Hey, I am arookie still at this. I am second guessing myself. Just reieved my first set of velvet antlers. Killed 2nd day of bow season here in NC (Sept 13) been in freezer since then. When I received them today I went ahead and sprayed stoprot on the antlers. Is this OK?. I put them in 3 bags and put back in my freezer til I can cape it out. Is the stoprot going to hurt the velvet?
I have been reading the archives and it looks to me that the Rittels preserv it will be the best to use for this mount. Ive never used it before. Do I soak or inject it or both. I will order some tomorrow. Thanks to everyone in advance.
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STOP-ROT has been used on velvet antlers since it first hit the market.
The way you have done it should be enough to make things work. I'm assuming that the antlers had already hardened underneath without any pulpy, bulbuos tissue to speak of.
STOP-ROT continues to work while subjected to freezing conditions. At temperatures at 10 degrees F., and below, three weeks in the freezer works wonders on protein structures for preservation purposes.
I might give you a warning. I frequently cringe when I see where people want to start mixing or crossing their chemicals. Too many times one chemical can either neutralize the other and then nothing works, or one Melluva hess can be created. It is always best to ask if you're not sure.
Thanks for responding. Will the stop-rot alone be enough to preserve the velvet on the antlers. If I keep it soaked with the stoprot say for a couple of weeks after I cape the head out and clean the skull cap. Man it cant be that easy can it? I think I will go out to the shop and spray some more on the antlers and keep it frozen for a while longer.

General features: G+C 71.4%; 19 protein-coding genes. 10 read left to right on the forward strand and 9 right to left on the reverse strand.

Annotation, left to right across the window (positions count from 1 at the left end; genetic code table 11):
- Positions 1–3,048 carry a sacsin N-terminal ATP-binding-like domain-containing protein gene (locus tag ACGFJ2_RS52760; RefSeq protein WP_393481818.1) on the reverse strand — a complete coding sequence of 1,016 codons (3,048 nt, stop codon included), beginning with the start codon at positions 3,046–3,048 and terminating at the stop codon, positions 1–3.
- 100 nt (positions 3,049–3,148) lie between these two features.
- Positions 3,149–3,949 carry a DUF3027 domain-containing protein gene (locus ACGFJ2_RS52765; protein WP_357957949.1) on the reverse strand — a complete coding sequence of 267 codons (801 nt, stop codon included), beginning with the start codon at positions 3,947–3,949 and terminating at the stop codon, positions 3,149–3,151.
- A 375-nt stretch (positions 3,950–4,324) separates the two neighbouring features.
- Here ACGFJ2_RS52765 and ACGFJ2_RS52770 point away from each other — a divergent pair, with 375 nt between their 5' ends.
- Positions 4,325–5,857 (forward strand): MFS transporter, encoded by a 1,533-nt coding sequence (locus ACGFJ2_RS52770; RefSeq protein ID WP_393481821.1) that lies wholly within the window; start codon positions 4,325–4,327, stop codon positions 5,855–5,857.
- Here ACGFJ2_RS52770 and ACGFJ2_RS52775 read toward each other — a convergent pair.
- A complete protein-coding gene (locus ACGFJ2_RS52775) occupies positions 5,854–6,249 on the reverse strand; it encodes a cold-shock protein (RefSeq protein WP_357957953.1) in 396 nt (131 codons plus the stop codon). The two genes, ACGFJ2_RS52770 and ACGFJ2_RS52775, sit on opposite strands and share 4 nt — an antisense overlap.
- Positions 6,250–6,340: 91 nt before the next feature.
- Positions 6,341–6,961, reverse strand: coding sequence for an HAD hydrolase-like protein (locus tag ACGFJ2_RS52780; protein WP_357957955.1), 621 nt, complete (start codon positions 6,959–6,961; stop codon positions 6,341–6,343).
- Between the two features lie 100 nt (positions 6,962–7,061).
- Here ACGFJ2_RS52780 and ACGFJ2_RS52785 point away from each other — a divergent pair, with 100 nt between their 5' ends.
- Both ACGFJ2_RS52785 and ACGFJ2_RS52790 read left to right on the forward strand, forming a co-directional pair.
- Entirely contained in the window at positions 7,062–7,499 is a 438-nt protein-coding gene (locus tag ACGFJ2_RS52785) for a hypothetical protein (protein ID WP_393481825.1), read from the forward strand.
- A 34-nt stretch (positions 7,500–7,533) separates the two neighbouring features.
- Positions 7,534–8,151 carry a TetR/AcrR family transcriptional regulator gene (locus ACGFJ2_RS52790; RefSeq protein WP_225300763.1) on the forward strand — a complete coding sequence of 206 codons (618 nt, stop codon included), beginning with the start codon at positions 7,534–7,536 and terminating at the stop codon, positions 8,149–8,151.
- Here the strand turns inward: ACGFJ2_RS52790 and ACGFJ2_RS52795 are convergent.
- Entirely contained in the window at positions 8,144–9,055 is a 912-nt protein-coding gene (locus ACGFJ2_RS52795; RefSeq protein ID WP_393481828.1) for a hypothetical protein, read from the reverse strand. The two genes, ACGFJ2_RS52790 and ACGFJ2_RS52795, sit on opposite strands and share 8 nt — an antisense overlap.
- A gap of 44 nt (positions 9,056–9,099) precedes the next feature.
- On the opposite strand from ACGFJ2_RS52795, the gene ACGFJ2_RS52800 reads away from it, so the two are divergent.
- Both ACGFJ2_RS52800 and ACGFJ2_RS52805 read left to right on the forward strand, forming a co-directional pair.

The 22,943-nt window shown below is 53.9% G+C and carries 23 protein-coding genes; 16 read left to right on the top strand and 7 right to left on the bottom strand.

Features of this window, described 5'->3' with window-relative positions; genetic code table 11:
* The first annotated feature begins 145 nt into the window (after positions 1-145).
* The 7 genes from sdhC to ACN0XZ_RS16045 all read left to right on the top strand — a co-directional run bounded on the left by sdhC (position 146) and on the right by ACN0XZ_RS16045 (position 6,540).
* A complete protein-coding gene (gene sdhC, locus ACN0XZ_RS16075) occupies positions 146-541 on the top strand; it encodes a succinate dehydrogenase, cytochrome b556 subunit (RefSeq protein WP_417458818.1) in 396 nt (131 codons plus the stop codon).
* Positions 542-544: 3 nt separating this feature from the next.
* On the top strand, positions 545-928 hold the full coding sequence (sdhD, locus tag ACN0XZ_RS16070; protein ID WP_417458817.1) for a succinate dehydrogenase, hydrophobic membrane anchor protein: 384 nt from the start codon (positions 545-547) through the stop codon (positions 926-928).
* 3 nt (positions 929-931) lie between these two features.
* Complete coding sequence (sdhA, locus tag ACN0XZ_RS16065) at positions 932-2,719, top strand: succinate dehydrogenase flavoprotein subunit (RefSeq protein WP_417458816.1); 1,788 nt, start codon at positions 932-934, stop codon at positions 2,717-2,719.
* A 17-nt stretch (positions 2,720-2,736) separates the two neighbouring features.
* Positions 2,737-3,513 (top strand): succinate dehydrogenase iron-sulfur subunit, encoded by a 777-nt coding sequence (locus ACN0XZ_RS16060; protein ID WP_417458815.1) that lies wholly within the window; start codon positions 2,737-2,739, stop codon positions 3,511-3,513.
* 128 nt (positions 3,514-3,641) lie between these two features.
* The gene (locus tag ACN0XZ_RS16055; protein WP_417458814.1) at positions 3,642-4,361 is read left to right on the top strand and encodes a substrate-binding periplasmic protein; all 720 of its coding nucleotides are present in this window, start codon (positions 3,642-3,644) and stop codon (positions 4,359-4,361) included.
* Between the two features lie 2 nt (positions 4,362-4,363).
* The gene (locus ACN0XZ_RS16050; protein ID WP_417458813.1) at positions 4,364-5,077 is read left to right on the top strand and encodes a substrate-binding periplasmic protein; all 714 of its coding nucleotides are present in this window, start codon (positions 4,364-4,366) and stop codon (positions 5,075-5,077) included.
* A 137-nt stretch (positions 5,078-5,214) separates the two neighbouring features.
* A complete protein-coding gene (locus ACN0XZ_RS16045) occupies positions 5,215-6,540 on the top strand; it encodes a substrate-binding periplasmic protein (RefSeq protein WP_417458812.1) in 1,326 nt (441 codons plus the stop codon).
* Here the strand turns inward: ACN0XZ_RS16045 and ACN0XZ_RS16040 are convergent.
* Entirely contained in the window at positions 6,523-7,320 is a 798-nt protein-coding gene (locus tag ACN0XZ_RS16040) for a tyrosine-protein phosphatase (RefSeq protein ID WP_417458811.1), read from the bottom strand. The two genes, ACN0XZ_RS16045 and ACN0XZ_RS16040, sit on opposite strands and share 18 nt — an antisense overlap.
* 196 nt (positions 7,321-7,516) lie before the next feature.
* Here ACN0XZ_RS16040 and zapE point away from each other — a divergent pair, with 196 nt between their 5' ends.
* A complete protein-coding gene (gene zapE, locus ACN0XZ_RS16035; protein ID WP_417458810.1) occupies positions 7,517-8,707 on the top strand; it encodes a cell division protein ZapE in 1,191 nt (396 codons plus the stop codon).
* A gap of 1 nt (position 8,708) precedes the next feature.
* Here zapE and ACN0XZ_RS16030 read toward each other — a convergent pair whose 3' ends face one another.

I hate to be the one to break it to you, but......yes, it can be that easy.
I've been trying to do computer catch up all day today, and can't get it all done. I've got my "Annual STOP-ROT updates" on my hard drive that I don't seem to get around to getting on the web. Any hoo, these are meat pieces that were treated a few years ago, and the suckers still look about the same.
I just keep them tossed around on my work bench with no special treatment. One SHOULD have been ate by bugs, at least I would have thought. Little pieces of meat left on bone or skull caps around here get bug ate in pretty short order. I've hed 'em gnaw little pieces of meat off skull caps with in very few feet of this piece.
My "theory" on this one is that it is because of a lack of odor to attract insects. STOP-ROT can kick butt on odors. That leaves another area of exploration with STOP-ROT. I haven't done a skull cap with it that has little pieces of meat left on it, BUT I really should. Only thing is, if it were under a mount, the mount would have to be opened back up at a later date to check it.
By the way, you don't really need, or want to soak it, the skin will take just what it needs. If it is puddling or pooling, that's too much.
Mr Conley, Thank you sir. For the awesome product and all you do for us. What an awesome site to be able to come to and get info like this from the man that invented it. Thanks again for taking your time to help me out.